“While consumers no longer expect their household finances to improve over the next year, they are nevertheless considerably less pessimistic about their own financial prospects compared to their gloomy expectations for the economy in general,” FNB said.

A more detailed breakdown of the CCI shows that the confidence levels of high-income households (earning more than R20,000 per month) deteriorated the most during the first quarter, crashing from -10 to -31 index points.

Bar the reading of -33 recorded during the initial panicked level 5 lockdown period in 2020Q2, this is the lowest reading for high-income confidence since the commencement of the series in 1995.

Affluent consumers are especially concerned about the outlook for the economy, with this sub-index nosediving from -18 to a new historic low of -51 in the first quarter.

The confidence levels of middle-income households (earning between R5,000 and R20,000 p.m.) dropped from -6 to -21, while low-income confidence (earning less than R5,000 p.m.) slumped from -6 to -17 index points.

FNB Chief Economist Mamello Matikinca-Ngwenya said that the alarming increase in power outages since December and the concomitant deterioration in South Africa’s economic prospects no doubt rocked consumer sentiment during the first quarter.

“Spiralling food prices, another interest rate hike and a sharp depreciation in the rand exchange rate likely added insult to injury. However, further job creation in the still-recovering services sector may have softened the blow to low- and middle-income confidence,” she said.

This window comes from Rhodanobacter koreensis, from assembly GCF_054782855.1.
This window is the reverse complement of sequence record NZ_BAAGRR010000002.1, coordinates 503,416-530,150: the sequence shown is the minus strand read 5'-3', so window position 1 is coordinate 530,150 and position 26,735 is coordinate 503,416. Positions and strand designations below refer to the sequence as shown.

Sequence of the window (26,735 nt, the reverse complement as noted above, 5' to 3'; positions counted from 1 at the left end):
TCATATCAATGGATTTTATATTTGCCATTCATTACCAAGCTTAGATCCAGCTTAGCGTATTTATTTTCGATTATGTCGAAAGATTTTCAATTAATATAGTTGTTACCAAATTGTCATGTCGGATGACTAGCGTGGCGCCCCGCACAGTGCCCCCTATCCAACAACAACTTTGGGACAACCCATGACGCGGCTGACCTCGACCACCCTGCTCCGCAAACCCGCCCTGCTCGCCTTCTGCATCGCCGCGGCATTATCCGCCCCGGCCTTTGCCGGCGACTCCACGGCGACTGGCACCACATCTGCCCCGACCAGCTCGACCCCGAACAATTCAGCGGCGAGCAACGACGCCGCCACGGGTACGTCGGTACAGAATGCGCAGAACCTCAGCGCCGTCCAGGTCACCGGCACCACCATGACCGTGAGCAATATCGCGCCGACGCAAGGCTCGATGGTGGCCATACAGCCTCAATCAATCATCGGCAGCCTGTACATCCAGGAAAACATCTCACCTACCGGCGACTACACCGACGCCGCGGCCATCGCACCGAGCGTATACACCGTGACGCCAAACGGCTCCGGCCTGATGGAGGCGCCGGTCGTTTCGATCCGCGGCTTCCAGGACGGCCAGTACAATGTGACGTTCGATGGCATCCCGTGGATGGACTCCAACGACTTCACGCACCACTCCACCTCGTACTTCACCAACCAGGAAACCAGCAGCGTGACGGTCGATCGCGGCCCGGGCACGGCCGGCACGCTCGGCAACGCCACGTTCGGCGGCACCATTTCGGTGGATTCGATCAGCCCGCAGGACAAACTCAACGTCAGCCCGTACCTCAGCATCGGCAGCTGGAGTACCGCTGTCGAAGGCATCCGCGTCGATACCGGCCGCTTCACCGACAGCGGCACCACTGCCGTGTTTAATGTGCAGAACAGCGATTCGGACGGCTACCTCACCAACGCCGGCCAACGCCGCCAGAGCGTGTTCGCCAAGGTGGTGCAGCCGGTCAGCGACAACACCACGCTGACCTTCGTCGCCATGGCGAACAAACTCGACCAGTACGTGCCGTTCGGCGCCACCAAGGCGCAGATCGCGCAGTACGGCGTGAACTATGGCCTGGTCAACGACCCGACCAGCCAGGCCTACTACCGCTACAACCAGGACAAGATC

Compounding issues

The big drop in the FNB/BER Consumer Confidence Index mirrors the substantial deterioration in retailer sentiment during the first quarter, with the BER’s retailer confidence index contracting from 42 to 34 index points, the weakest level since 2020Q2.

“The about-turn in consumer confidence points to a marked decline in consumers’ willingness to spend and foreshadows a significant slowdown in real consumer spending growth relative to the surprisingly strong rate recorded during the fourth quarter.

“The fact that high-income confidence declined the most is doubly alarming for the outlook for household expenditure, as affluent consumers also have the greatest spending power,” said Matikinca-Ngwenya.

With an increasing number of high-income households now investing – at considerable cost – in solar power and other backup power systems, these households will, in all likelihood, need to slash their discretionary spending in order to balance their budgets.

Consequently, sales volumes of big-ticket durable goods items such as new vehicles, furniture and household appliances are likely to face increased pressure in coming months, although replacement purchases of electronic goods due to load-shedding-related breakdowns should counter some of the adverse impact.

With some upward momentum still buffering the services sector – e.g. hotels, restaurants, transport, recreation and tourism related services – the retail sector will likely bare the brunt of the impact of the confidence collapse.